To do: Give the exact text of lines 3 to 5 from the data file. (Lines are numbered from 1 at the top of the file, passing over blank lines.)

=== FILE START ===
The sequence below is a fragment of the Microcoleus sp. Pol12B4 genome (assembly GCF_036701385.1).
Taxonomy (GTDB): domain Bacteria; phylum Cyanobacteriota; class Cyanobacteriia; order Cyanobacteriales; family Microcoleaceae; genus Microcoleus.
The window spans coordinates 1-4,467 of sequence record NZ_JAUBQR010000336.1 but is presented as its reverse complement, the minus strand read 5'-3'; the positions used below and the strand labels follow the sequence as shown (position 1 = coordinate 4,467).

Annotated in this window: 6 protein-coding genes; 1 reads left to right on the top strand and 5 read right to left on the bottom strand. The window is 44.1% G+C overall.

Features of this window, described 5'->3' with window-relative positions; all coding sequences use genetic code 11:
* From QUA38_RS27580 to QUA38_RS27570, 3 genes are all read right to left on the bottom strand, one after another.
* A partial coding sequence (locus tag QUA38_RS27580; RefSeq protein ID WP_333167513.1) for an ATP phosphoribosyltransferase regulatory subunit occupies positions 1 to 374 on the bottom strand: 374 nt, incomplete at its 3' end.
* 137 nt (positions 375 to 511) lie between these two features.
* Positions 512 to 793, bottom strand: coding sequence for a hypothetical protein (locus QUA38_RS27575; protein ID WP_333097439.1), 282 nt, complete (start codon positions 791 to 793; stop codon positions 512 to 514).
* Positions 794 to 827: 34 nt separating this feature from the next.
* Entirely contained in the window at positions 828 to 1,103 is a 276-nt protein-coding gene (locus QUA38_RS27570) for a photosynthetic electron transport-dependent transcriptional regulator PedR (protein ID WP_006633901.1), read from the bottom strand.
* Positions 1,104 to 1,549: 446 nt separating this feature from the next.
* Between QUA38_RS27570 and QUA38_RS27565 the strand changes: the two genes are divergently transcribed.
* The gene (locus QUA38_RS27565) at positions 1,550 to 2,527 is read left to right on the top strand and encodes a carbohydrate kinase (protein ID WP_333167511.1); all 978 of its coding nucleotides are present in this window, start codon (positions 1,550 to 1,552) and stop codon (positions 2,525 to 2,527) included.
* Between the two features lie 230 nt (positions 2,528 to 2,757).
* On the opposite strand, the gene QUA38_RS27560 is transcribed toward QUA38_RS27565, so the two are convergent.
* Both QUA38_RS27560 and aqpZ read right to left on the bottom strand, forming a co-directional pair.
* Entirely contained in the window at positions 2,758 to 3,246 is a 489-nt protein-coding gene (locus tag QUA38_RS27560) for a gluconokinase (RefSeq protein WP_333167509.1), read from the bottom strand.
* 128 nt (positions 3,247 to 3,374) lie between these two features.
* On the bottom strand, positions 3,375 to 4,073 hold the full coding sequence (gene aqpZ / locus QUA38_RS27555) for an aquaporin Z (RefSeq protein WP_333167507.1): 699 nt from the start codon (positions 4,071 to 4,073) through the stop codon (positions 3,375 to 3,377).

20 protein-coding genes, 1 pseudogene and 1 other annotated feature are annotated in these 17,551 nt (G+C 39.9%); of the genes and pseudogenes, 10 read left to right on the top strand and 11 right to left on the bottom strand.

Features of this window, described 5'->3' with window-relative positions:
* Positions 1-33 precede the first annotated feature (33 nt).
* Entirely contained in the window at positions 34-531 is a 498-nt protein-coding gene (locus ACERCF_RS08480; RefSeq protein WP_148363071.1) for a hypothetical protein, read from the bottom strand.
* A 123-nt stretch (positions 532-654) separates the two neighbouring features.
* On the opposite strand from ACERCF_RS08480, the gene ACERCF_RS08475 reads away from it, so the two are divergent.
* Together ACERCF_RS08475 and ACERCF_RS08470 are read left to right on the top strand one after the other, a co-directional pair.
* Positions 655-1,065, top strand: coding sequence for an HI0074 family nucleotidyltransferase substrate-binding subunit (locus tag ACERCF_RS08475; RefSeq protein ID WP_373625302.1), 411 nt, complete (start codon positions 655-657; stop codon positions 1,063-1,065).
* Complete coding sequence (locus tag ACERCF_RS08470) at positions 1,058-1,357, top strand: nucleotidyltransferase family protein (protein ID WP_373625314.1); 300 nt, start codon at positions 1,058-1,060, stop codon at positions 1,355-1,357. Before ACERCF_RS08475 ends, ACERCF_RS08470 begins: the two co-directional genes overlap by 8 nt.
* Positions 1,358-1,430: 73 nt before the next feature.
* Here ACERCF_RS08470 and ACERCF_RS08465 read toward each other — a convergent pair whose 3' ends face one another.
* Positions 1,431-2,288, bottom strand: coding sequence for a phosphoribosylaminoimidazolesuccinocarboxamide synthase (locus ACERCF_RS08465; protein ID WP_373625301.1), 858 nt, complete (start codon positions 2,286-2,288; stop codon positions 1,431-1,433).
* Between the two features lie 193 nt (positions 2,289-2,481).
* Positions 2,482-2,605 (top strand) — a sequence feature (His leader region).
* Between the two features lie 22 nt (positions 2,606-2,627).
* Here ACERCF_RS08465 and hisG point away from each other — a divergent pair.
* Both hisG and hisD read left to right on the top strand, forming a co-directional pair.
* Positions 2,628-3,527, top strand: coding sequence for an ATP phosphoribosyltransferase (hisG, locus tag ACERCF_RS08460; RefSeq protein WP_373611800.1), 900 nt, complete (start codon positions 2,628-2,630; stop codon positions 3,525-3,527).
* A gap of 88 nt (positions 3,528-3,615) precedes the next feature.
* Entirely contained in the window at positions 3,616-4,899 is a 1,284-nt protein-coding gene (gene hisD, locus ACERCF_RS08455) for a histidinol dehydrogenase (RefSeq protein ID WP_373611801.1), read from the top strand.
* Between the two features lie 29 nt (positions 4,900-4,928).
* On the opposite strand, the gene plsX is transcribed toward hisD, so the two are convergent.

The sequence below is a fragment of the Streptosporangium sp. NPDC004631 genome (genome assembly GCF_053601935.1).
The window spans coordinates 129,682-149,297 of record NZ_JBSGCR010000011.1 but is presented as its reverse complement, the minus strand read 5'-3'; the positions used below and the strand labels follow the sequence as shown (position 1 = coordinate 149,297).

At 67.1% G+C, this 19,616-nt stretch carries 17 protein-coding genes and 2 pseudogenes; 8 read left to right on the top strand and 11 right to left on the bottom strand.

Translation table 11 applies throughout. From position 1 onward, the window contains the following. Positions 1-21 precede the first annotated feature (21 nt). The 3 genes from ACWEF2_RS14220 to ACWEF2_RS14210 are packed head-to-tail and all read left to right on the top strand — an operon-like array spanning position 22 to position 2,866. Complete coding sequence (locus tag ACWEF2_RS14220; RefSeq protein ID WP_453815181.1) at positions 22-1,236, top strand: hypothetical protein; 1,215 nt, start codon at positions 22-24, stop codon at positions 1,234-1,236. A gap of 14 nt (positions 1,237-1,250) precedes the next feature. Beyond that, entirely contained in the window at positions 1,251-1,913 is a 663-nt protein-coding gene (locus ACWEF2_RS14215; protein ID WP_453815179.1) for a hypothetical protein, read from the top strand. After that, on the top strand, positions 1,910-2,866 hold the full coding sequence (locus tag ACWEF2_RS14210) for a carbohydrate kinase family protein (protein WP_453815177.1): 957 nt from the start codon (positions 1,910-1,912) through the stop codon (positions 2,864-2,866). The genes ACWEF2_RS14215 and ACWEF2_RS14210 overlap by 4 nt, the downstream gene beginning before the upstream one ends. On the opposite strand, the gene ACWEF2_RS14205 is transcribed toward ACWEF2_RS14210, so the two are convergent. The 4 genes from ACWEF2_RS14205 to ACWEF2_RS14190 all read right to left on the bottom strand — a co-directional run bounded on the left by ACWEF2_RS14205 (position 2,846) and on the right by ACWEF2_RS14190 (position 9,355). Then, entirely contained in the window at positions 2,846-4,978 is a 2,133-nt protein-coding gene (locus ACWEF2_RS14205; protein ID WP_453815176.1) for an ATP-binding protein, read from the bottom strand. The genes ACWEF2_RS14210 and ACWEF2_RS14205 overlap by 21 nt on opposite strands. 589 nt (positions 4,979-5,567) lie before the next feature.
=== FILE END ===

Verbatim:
The window spans coordinates 1-4,467 of sequence record NZ_JAUBQR010000336.1 but is presented as its reverse complement, the minus strand read 5'-3'; the positions used below and the strand labels follow the sequence as shown (position 1 = coordinate 4,467).

Annotated in this window: 6 protein-coding genes; 1 reads left to right on the top strand and 5 read right to left on the bottom strand. The window is 44.1% G+C overall.

Features of this window, described 5'->3' with window-relative positions; all coding sequences use genetic code 11: